In most offshore jurisdictions it`s fundamentally different. Mostly, the size of the authorised capital of an offshore company does not have a legally prescribed minimum. If it does, the minimum is really small - think 2 US dollars or equivalent. As a result, there are no requirements to have a substantial amount of paid-up capital. Thereafter, the law does not require that the subscribed capital be paid-up in a certain timeframe. Therefore an offshore company can have an authorised capital of 10 US dollars, of which the amount of 2 US dollars is subscribed for (by a nominee company), but remains unpaid. At the same time, this flexibility allows the owners of the company to opt any amount of capital they wish, and to be very flexible with the rules of how and when the capital has to be subscribed for and paid up. Flexibility is the keyword here.

In most offshore jurisdictions there is a government duty payable at incorporation (and often annually thereafter) of the offshore company. The amount of this duty depends on the size of the authorised capital of the company. However, usually there is a pre-set minimum of the government duty. As in Belize, the registration duty for an IBC (International Business Company) is $100 for any company with an authorised capital of $50`000 or less. The $50`000 is therefore the maximum possible authorised capital that you can get registered by still paying the minimum duty. Therefore this amount will usually be registered as "standard" by the offshore service provider. Going to higher capital is possible, but will involve higher duty. Going lower is also possible, but needless, as the duty will remain the same anyway. This concept of "maximum authorised capital to which minimum duty applies" is repeating itself virtually throughout all offshore jurisdictions. It is sometimes also called "optimum authorized capital".

Another specific feature of offshore companies is registration of shareholders on the public file, in the Registrar of Companies. Many offshore jurisdictions, like Belize, do not register the shareholders of offshore companies in the Registrar. Therefore the ownership structure or a company is remains an internal matter of the company. In such case the shareholder information (Registrar of Shareholders) will usually be kept on file with the company secretary or the registered agent, or by the director of the IBC. In such event each individual shareholder certainly should take care to receive appropriate proof from the company confirming his shareholding interest in the company. Such proof can be a share certificate.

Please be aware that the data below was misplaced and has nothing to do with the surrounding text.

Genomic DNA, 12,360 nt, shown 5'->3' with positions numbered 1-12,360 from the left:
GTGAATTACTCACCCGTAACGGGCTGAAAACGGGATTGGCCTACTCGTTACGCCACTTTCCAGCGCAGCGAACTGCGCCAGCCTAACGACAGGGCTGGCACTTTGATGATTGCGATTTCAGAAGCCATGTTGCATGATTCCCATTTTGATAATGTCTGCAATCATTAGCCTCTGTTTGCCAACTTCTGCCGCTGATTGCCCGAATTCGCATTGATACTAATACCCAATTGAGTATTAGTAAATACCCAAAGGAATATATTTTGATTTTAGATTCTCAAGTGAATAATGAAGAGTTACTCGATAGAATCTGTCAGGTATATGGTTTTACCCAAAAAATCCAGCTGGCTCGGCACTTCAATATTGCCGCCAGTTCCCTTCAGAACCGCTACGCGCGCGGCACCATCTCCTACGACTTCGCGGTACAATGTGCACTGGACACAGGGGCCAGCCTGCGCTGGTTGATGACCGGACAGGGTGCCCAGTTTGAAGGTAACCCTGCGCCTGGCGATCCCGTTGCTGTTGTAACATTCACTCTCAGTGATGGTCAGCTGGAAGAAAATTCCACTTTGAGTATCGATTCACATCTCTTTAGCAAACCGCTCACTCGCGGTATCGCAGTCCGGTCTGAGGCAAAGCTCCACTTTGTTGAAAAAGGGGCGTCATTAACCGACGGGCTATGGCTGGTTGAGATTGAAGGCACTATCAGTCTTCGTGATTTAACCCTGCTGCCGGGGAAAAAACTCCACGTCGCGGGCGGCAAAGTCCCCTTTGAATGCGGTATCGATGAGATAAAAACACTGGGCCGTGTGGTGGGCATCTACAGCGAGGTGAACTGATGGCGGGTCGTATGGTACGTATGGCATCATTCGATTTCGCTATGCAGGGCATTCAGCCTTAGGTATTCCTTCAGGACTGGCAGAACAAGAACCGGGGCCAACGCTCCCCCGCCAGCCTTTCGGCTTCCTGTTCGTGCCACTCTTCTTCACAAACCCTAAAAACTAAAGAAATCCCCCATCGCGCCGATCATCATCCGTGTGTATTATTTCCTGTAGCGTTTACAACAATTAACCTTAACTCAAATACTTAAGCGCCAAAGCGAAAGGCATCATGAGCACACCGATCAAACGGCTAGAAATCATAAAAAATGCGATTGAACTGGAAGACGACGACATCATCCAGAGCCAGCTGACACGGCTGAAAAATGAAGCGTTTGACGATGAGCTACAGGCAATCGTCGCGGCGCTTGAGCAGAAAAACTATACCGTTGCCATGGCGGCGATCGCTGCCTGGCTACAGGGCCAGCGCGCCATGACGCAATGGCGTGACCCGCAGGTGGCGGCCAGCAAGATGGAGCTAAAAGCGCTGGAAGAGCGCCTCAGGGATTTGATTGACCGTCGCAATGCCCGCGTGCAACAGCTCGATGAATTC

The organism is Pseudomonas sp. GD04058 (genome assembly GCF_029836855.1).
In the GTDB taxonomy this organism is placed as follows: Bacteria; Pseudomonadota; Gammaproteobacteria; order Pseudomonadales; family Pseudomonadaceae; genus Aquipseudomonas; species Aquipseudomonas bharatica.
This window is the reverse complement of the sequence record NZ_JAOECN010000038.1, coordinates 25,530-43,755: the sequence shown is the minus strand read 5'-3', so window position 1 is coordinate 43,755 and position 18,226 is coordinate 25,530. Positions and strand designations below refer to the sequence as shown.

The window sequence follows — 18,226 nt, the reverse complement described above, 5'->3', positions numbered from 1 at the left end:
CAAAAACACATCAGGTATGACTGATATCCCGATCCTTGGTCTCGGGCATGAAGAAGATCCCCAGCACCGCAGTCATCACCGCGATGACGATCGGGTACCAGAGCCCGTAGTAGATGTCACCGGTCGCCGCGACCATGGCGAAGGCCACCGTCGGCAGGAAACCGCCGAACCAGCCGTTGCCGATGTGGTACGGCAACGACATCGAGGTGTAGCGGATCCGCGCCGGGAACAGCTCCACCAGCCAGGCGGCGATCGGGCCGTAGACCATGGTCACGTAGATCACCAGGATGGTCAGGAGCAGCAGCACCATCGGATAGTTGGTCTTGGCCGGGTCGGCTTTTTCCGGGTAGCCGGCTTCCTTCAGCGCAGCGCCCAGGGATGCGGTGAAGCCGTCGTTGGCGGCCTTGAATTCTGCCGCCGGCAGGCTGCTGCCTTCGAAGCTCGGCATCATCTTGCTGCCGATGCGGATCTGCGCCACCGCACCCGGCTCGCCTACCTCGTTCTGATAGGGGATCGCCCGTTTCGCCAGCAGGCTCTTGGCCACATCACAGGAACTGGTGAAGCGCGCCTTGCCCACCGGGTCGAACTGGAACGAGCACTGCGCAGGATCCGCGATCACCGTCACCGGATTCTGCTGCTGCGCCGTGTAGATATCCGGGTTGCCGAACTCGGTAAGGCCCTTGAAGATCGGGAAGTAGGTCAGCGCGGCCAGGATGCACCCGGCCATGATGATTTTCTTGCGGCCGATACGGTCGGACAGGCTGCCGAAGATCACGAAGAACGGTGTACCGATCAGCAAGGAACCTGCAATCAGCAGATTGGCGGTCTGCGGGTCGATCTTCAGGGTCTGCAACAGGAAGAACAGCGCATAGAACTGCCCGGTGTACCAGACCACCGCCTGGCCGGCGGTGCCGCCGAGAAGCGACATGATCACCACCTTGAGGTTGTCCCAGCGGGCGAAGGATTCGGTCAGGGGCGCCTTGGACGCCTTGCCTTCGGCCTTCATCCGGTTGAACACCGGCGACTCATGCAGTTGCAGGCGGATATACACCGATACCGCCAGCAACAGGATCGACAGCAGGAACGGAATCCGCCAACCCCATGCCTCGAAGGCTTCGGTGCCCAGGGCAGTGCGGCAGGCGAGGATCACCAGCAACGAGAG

Some offshore jurisdictions do keep shareholder information on the Registrar`s file. It does not influence shareholder confidentiality very much, because the shares can be registered in the names of nominees, or left registered in the name of the initial Subscriber. In this case, again, it is up to the shareholder to keep the proper proof that he is the actual owner of the company. Such proof can be an appropriately drafted declaration or an agreement between the nominee and the actual owner.

Direct registration of the shares on public file can still be attractive to those company owners who wish to be completely sure that their private holdings remain protected by being properly registered. This especially might become important when the company is owned by several owners.

All in all, the corporate characteristics and structural elements of an offshore company are just the same as they would be for a typical business company in any country. The difference remains in the fact that with offshore companies, all these elements are made extremely simple and flexible, with minimum government regulation and red tape involved. This in turn makes an average offshore company just a more practical instrument in order to transact business, in particular, a business spanning over several countries and being international by nature. On top of that there are, of course, the significant tax benefits that offshore companies enjoy and domestic companies only dream of.